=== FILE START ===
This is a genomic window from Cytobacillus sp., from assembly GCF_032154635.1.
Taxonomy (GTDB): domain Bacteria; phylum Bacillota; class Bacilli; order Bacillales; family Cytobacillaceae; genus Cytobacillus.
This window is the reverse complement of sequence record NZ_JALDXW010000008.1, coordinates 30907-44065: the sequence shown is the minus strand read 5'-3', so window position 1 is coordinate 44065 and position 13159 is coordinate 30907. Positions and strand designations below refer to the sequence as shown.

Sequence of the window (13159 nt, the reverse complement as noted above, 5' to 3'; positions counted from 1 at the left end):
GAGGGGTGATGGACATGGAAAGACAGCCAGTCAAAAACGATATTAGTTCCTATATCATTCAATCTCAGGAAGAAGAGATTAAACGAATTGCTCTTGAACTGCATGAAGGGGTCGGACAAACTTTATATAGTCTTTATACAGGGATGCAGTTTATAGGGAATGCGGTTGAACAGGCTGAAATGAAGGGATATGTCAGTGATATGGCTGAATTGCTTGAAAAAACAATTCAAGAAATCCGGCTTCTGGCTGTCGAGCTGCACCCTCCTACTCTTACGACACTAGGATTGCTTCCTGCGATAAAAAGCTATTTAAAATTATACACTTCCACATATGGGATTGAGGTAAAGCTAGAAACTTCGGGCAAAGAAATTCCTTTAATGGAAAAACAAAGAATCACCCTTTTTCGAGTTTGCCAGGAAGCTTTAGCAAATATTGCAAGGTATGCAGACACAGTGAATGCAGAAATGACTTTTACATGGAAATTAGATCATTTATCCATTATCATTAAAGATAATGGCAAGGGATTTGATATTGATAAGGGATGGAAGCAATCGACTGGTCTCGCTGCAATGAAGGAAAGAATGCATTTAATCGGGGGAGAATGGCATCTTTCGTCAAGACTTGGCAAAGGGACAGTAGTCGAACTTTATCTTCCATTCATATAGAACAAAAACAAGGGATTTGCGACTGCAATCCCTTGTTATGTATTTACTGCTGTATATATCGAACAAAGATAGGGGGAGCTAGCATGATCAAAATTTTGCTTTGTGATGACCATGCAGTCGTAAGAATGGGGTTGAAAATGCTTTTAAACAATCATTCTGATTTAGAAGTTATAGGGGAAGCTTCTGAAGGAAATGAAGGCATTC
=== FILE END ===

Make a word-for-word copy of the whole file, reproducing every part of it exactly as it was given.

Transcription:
This is a genomic window from Cytobacillus sp., from assembly GCF_032154635.1.
Taxonomy (GTDB): domain Bacteria; phylum Bacillota; class Bacilli; order Bacillales; family Cytobacillaceae; genus Cytobacillus.
This window is the reverse complement of sequence record NZ_JALDXW010000008.1, coordinates 30907-44065: the sequence shown is the minus strand read 5'-3', so window position 1 is coordinate 44065 and position 13159 is coordinate 30907. Positions and strand designations below refer to the sequence as shown.

Sequence of the window (13159 nt, the reverse complement as noted above, 5' to 3'; positions counted from 1 at the left end):
GAGGGGTGATGGACATGGAAAGACAGCCAGTCAAAAACGATATTAGTTCCTATATCATTCAATCTCAGGAAGAAGAGATTAAACGAATTGCTCTTGAACTGCATGAAGGGGTCGGACAAACTTTATATAGTCTTTATACAGGGATGCAGTTTATAGGGAATGCGGTTGAACAGGCTGAAATGAAGGGATATGTCAGTGATATGGCTGAATTGCTTGAAAAAACAATTCAAGAAATCCGGCTTCTGGCTGTCGAGCTGCACCCTCCTACTCTTACGACACTAGGATTGCTTCCTGCGATAAAAAGCTATTTAAAATTATACACTTCCACATATGGGATTGAGGTAAAGCTAGAAACTTCGGGCAAAGAAATTCCTTTAATGGAAAAACAAAGAATCACCCTTTTTCGAGTTTGCCAGGAAGCTTTAGCAAATATTGCAAGGTATGCAGACACAGTGAATGCAGAAATGACTTTTACATGGAAATTAGATCATTTATCCATTATCATTAAAGATAATGGCAAGGGATTTGATATTGATAAGGGATGGAAGCAATCGACTGGTCTCGCTGCAATGAAGGAAAGAATGCATTTAATCGGGGGAGAATGGCATCTTTCGTCAAGACTTGGCAAAGGGACAGTAGTCGAACTTTATCTTCCATTCATATAGAACAAAAACAAGGGATTTGCGACTGCAATCCCTTGTTATGTATTTACTGCTGTATATATCGAACAAAGATAGGGGGAGCTAGCATGATCAAAATTTTGCTTTGTGATGACCATGCAGTCGTAAGAATGGGGTTGAAAATGCTTTTAAACAATCATTCTGATTTAGAAGTTATAGGGGAAGCTTCTGAAGGAAATGAAGGCATTC